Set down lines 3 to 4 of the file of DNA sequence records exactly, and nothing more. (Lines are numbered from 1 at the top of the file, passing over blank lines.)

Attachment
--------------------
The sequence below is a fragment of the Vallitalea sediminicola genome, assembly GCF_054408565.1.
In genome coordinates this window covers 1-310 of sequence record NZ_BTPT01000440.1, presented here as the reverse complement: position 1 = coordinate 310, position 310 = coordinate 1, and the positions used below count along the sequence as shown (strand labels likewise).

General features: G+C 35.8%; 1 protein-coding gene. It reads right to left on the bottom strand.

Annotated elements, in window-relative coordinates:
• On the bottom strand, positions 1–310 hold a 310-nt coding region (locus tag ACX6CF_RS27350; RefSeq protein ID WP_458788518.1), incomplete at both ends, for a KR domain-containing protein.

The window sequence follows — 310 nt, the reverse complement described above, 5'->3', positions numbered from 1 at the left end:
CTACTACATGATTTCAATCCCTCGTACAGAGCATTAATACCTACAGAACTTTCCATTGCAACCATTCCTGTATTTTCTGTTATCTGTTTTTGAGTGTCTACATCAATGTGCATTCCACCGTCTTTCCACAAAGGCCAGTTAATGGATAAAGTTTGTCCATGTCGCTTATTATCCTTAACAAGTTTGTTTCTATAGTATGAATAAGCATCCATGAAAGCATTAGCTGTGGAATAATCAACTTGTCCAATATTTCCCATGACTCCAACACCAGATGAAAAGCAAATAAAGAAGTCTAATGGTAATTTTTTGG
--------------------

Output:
General features: G+C 35.8%; 1 protein-coding gene. It reads right to left on the bottom strand.

Annotated elements, in window-relative coordinates: